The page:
Anatomy of a Tea Review

Tea reviewing is not exactly rocket science. In fact, I sorta dove into reviewing teas head first when a tea company sent me some samples and then this competing company found out and said, “Hey, would you like to try our teas?” So, I said like “Sure, why not?” And then, so, like, they sent me some samples and then I reviewed them and people read them and other tea vendors started sending samples and…

Uh, well, you get the idea.

Electric Kettles are part of your tea tasting torso!
Electric Kettles are part of your tea tasting torso!

In reality, tea reviews have an anatomy similar to the human body, with its major systems. At least, that’s my theory.

Head = Planning & Knowledge

In your anatomy, your head is where your brain resides — you know, that mass of “little grey cells” (as fictional sleuth Hercule Poirot calls it) in your skull. It thinks, reasons, works things out, but also hates, loves, and processes sensory input (taste, smell, sight, sound, and touch).

In a tea review, this is the planning part. Tea samples arrive. (These could be ones you buy — lots of vendors offer sample sizes these days — or that the vendor sends gratis.) Time to do a bit of studying. Examine the package of each sample to be sure it is intact and airtight. Check to see if any of the teas should be used right away. Some delicate white and green teas, for example, have fairly short shelf lives. Then, check into how to steep the tea for best effect. Many vendors put basic information on the sample package (water temperature and steeping time) and more detailed information on their web site. If you will not be trying the teas right away, store the samples in an appropriate place. Hopefully, this will be short-term storage until you can do a properly set up taste test.

This is also the sensory processing part. You will be tasting, smelling, seeing. It can take some time and effort and trying a bunch of teas to start discerning some of the finer differences. At least, it has for me and my dearest hubby, who has been as involved in the tea tastings as I have.

Torso = Equipment

The torso supports the head and houses your essential parts (heart, stomach, etc.). Your equipment is the main body of your tea review and digests (steeps) the tea. You will want to do a bit of research on the vendor’s site or on blogs like this one to determine how to prepare the tea in accordance with the vendor’s recommendations or the advice of others who have tried the same or a similar tea (after awhile, you will have sufficient knowledge to judge for yourself what water temperature, steeping time, teawares, etc., will be needed). Then, you will want to decide what teawares to use. Frankly, for hubby and me this has gotten more and more complicated, especially now that we have our our “Tea Gang” (a small collection of teapots and a wonderful steeping mug) from which to choose.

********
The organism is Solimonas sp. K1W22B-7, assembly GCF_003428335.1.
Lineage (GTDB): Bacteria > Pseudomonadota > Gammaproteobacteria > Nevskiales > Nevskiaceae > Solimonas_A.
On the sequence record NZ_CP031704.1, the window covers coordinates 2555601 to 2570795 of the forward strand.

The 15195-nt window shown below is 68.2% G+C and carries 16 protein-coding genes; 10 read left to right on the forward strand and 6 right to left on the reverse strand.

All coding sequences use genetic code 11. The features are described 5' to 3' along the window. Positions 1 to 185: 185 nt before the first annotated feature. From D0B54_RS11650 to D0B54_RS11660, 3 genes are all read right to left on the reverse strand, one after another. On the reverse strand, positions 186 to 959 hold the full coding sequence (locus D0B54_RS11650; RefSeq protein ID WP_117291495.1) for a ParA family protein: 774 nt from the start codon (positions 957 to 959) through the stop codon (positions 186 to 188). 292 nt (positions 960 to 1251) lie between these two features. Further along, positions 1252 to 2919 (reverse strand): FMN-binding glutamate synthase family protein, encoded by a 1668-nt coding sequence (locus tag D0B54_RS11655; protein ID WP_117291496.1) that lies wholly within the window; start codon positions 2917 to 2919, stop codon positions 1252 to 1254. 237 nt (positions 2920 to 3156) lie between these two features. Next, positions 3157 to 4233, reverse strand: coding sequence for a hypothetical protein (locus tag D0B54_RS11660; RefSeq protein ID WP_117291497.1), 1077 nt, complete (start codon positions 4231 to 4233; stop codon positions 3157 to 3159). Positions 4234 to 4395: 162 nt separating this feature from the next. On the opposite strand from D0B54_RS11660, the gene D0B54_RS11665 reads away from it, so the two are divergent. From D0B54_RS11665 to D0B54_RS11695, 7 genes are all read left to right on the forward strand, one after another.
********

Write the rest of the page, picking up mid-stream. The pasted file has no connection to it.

Just like the human torso, regular workouts/tea tastings will develop your connoisseur muscles. (This also works for the following two items, also.)

Arms & Legs = Actions

Arms and hands are used to do things: lift, carry, pour, wash, etc. Legs transport you: from the sink where you fill the kettle with fresh water to the stove to heat the water; from the stove to the teapot; from the kitchen with the tray with the full teapot and the treats to the dining room table to serve your tea time guests.

When it comes to tea tastings, the arms and legs are the actions: heating water, steeping, lifting cups to lips, and so on. Without these actions, there is no tasting — duh! Water doesn’t put itself into the kettle. Tea leaves don’t put themselves into the teapot, gaiwan, kyusu, etc. The steeped liquid does not pour itself. Sorry if this seems self-evident, but amazingly enough there are folks out there who need to hear it said.

The Whole Picture

Put all of the above together, and you will have a successful and complete tea tasting. And whatever you do, don’t let some sassy teapot take over and start running the show (yes, it happens!).

© Online Stores, Inc., and The English Tea Store Blog, 2009-2014. Unauthorized use and/or duplication of this material without express and written permission from this article’s author and/or the blog’s owner is strictly prohibited. Excerpts and links may be used, provided that full and clear credit is given to Online Stores, Inc., and The English Tea Store Blog with appropriate and specific direction to the original content.

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